Tuesday, May 25, 2010

Mongol Fleets in Southern China


China’s enemies also came overland during this period. However, as the Mongols pressed southward across the Yangzi (Yangtze) River and encountered Chinese resistance along the coastal waterways, they, too, ordered their Chinese prisoners to construct a fleet. The last Song (Sung) emperor drowned at sea after suffering final defeat at the hands of the Mongol navy. In 1274 and 1281, Mongol ruler Kubilai Khan launched two invasions of Japan with a huge armada of Korean and Chinese built ships that carried 140,000 soldiers during the second expedition. The ships were no match against typhoons, and both invasions failed.

Chinese ships, navigated by the compass (first used by Chinese navigators around 1100), with capacity between 200 and 600 tons, dominated the seas, carrying Chinese ceramics and other goods to Japan, Southeast Asia, and southern Asia. Taxes on trade produced the revenues needed to pay the annual tribute to Jin and to pay for the army.

Around 1200 the situation in northern China was dramatically changed by the rise of Mongols under Genghis Khan. After uniting the Mongol tribes under him, Genghis began attacking Jin in 1210. His forces took and destroyed Jin Central Capital (modern Beijing) in 1215 and many other cities in northern China. Genghis left the Jin campaign unfinished to turn westward, destroying Xixia in 1227. In 1232 Song repeated the mistake that Huizong had made in 1118 when he made a treaty with Jin against Liao—it made an alliance with the Mongols against Jin, which was destroyed in 1234. However instead of regaining parts of northern China, Song was faced with the formidable Mongols in 1245. Song forces resisted desperately, both sides using gunpowder and firearms.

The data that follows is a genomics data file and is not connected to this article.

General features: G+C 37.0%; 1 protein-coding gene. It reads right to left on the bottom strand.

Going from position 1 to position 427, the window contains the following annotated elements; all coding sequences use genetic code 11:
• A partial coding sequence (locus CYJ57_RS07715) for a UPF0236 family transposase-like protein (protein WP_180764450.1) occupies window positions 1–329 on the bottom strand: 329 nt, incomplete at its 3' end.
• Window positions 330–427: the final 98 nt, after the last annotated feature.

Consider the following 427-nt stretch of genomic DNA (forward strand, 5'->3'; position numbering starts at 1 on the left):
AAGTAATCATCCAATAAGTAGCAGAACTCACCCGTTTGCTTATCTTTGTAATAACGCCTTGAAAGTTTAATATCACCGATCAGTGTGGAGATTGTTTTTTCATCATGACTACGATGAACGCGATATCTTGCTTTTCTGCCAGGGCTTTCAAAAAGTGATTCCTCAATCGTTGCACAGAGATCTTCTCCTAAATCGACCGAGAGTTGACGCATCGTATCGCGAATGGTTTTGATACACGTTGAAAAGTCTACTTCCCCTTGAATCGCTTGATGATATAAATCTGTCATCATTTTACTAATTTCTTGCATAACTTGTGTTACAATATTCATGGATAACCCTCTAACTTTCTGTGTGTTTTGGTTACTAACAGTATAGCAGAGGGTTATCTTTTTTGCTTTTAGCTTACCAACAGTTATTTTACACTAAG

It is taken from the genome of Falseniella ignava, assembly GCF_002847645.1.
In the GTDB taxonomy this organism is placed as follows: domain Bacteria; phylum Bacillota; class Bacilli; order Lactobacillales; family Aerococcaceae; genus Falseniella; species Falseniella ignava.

Mongol forces were initially stymied by the strongly fortified Song cities and had problems fighting in the river- and canal-intersected terrain of southern China. The great Song fortress Xiangyang (Hsiang-yang) in modern Hubei (Hupei) province north of the central Yangzi valley held up for four years in 1273. Finally Persian siege engineers and starvation forced Xiangyang’s surrender, which opened up the route to conquer the south. The Mongols also built a navy. The last adult Song emperor died in 1274; two years later Hangzhou surrendered without a fight. Three infant emperors succeeded one another until 1279 when the last one drowned near Guangzhou (Canton) in 1279 as his remnant navy was overwhelmed by the Mongol fleet.

Further Reading Gernet, Jacques. Daily Life in China on the Eve of the Mongol Invasion, 1250–1276.

No comments:

Post a Comment